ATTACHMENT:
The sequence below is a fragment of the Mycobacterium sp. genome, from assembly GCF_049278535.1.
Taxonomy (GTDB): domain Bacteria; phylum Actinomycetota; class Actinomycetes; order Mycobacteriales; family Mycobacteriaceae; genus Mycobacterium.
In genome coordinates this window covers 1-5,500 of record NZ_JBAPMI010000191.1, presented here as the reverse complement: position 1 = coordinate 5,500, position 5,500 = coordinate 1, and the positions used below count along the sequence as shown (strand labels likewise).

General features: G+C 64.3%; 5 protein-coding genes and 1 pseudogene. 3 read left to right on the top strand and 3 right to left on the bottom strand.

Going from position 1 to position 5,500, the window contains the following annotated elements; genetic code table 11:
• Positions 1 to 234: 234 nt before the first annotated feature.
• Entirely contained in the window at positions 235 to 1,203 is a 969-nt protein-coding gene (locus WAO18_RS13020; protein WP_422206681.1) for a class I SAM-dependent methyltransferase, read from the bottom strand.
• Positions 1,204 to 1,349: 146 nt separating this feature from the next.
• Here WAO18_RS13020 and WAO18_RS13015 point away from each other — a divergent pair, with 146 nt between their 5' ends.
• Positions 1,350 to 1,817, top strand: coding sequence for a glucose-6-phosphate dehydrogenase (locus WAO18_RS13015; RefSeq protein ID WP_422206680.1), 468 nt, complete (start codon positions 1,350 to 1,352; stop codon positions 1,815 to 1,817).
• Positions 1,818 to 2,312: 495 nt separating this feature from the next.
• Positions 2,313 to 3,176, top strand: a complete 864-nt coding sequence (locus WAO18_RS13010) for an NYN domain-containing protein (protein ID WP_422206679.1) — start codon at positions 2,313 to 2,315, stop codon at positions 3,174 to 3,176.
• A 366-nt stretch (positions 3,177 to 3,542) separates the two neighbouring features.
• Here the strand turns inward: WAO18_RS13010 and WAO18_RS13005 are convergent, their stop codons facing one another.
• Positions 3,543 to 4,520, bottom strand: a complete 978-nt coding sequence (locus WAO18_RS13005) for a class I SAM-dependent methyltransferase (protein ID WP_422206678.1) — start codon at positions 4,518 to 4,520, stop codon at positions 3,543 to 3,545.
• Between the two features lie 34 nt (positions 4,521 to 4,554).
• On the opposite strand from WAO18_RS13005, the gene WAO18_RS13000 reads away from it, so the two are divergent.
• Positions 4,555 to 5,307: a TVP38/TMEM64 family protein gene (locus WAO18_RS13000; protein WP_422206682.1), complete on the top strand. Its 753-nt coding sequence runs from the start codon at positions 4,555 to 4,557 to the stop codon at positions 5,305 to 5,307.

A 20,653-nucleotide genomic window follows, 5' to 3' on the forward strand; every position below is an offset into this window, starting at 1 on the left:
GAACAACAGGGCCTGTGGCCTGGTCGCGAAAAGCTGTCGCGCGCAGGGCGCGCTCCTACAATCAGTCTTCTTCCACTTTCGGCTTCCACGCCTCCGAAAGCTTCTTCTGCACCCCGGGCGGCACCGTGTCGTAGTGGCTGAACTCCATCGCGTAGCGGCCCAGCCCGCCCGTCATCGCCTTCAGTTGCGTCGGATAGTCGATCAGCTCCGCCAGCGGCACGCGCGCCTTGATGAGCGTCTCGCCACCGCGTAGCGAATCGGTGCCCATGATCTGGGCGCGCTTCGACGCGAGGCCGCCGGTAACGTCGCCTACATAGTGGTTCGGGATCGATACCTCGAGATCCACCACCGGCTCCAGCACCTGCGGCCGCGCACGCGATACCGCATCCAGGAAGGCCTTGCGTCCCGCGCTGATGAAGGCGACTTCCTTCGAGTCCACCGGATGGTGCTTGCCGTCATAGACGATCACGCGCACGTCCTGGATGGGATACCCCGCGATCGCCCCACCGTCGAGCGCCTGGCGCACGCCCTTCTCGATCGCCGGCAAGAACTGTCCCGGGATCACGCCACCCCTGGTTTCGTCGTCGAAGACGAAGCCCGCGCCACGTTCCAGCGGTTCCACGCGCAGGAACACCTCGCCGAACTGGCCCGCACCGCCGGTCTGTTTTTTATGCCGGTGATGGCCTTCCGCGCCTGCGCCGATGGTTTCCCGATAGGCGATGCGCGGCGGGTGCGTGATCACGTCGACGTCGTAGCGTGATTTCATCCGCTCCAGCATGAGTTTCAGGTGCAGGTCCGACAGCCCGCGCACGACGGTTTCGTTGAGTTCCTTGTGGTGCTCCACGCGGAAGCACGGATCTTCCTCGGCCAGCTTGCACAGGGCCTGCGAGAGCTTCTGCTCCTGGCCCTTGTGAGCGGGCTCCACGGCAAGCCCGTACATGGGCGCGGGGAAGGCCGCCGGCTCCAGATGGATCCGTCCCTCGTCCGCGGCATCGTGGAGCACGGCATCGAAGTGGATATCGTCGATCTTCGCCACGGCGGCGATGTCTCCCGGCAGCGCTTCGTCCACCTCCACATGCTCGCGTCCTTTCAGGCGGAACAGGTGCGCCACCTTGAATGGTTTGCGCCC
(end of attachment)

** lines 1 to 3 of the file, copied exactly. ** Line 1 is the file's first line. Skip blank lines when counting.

The sequence below is a fragment of the Mycobacterium sp. genome, from assembly GCF_049278535.1.
Taxonomy (GTDB): domain Bacteria; phylum Actinomycetota; class Actinomycetes; order Mycobacteriales; family Mycobacteriaceae; genus Mycobacterium.
In genome coordinates this window covers 1-5,500 of record NZ_JBAPMI010000191.1, presented here as the reverse complement: position 1 = coordinate 5,500, position 5,500 = coordinate 1, and the positions used below count along the sequence as shown (strand labels likewise).